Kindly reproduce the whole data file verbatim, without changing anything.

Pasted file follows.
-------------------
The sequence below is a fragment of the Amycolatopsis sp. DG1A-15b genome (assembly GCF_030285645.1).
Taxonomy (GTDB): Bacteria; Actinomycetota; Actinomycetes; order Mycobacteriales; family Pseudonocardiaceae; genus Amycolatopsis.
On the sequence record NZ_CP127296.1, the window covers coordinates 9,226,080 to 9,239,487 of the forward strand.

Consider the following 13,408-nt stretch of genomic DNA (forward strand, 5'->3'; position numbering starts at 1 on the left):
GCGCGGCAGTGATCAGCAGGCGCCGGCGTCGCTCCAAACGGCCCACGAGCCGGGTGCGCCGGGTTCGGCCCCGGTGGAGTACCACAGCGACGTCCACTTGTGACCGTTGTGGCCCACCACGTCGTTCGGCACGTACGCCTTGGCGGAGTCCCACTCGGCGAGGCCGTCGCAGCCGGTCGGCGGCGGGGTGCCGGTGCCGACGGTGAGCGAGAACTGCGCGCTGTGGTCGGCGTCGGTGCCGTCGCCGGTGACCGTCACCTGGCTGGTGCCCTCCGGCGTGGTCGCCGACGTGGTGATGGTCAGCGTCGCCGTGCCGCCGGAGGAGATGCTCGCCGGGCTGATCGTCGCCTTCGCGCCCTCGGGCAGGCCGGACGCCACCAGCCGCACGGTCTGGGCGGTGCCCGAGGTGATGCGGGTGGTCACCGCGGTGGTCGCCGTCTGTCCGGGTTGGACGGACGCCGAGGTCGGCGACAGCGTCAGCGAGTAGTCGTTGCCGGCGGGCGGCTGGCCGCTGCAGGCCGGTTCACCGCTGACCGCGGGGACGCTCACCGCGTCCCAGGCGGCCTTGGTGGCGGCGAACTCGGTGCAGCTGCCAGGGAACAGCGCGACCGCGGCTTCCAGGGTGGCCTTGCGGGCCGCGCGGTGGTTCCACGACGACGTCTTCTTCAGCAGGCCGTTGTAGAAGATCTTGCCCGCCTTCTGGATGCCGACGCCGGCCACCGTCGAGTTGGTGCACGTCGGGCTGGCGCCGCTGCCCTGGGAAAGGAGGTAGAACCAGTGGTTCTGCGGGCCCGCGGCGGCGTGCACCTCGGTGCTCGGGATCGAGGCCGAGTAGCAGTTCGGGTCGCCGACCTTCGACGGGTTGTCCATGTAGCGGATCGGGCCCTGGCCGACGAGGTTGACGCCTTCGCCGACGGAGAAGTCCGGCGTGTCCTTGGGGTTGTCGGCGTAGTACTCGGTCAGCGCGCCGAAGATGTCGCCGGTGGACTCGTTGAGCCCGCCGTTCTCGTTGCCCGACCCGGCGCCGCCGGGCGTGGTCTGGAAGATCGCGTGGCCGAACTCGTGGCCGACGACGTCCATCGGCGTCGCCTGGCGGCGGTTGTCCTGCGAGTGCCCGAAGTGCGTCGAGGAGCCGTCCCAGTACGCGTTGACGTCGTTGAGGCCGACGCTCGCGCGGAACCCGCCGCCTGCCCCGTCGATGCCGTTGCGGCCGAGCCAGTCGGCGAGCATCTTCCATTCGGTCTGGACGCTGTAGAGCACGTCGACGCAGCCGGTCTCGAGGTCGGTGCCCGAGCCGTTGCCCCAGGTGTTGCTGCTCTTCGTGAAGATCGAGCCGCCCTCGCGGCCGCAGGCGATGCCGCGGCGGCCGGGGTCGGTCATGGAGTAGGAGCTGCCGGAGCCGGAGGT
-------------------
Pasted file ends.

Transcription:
The sequence below is a fragment of the Amycolatopsis sp. DG1A-15b genome (assembly GCF_030285645.1).
Taxonomy (GTDB): Bacteria; Actinomycetota; Actinomycetes; order Mycobacteriales; family Pseudonocardiaceae; genus Amycolatopsis.
On the sequence record NZ_CP127296.1, the window covers coordinates 9,226,080 to 9,239,487 of the forward strand.

Consider the following 13,408-nt stretch of genomic DNA (forward strand, 5'->3'; position numbering starts at 1 on the left):
GCGCGGCAGTGATCAGCAGGCGCCGGCGTCGCTCCAAACGGCCCACGAGCCGGGTGCGCCGGGTTCGGCCCCGGTGGAGTACCACAGCGACGTCCACTTGTGACCGTTGTGGCCCACCACGTCGTTCGGCACGTACGCCTTGGCGGAGTCCCACTCGGCGAGGCCGTCGCAGCCGGTCGGCGGCGGGGTGCCGGTGCCGACGGTGAGCGAGAACTGCGCGCTGTGGTCGGCGTCGGTGCCGTCGCCGGTGACCGTCACCTGGCTGGTGCCCTCCGGCGTGGTCGCCGACGTGGTGATGGTCAGCGTCGCCGTGCCGCCGGAGGAGATGCTCGCCGGGCTGATCGTCGCCTTCGCGCCCTCGGGCAGGCCGGACGCCACCAGCCGCACGGTCTGGGCGGTGCCCGAGGTGATGCGGGTGGTCACCGCGGTGGTCGCCGTCTGTCCGGGTTGGACGGACGCCGAGGTCGGCGACAGCGTCAGCGAGTAGTCGTTGCCGGCGGGCGGCTGGCCGCTGCAGGCCGGTTCACCGCTGACCGCGGGGACGCTCACCGCGTCCCAGGCGGCCTTGGTGGCGGCGAACTCGGTGCAGCTGCCAGGGAACAGCGCGACCGCGGCTTCCAGGGTGGCCTTGCGGGCCGCGCGGTGGTTCCACGACGACGTCTTCTTCAGCAGGCCGTTGTAGAAGATCTTGCCCGCCTTCTGGATGCCGACGCCGGCCACCGTCGAGTTGGTGCACGTCGGGCTGGCGCCGCTGCCCTGGGAAAGGAGGTAGAACCAGTGGTTCTGCGGGCCCGCGGCGGCGTGCACCTCGGTGCTCGGGATCGAGGCCGAGTAGCAGTTCGGGTCGCCGACCTTCGACGGGTTGTCCATGTAGCGGATCGGGCCCTGGCCGACGAGGTTGACGCCTTCGCCGACGGAGAAGTCCGGCGTGTCCTTGGGGTTGTCGGCGTAGTACTCGGTCAGCGCGCCGAAGATGTCGCCGGTGGACTCGTTGAGCCCGCCGTTCTCGTTGCCCGACCCGGCGCCGCCGGGCGTGGTCTGGAAGATCGCGTGGCCGAACTCGTGGCCGACGACGTCCATCGGCGTCGCCTGGCGGCGGTTGTCCTGCGAGTGCCCGAAGTGCGTCGAGGAGCCGTCCCAGTACGCGTTGACGTCGTTGAGGCCGACGCTCGCGCGGAACCCGCCGCCTGCCCCGTCGATGCCGTTGCGGCCGAGCCAGTCGGCGAGCATCTTCCATTCGGTCTGGACGCTGTAGAGCACGTCGACGCAGCCGGTCTCGAGGTCGGTGCCCGAGCCGTTGCCCCAGGTGTTGCTGCTCTTCGTGAAGATCGAGCCGCCCTCGCGGCCGCAGGCGATGCCGCGGCGGCCGGGGTCGGTCATGGAGTAGGAGCTGCCGGAGCCGGAGGT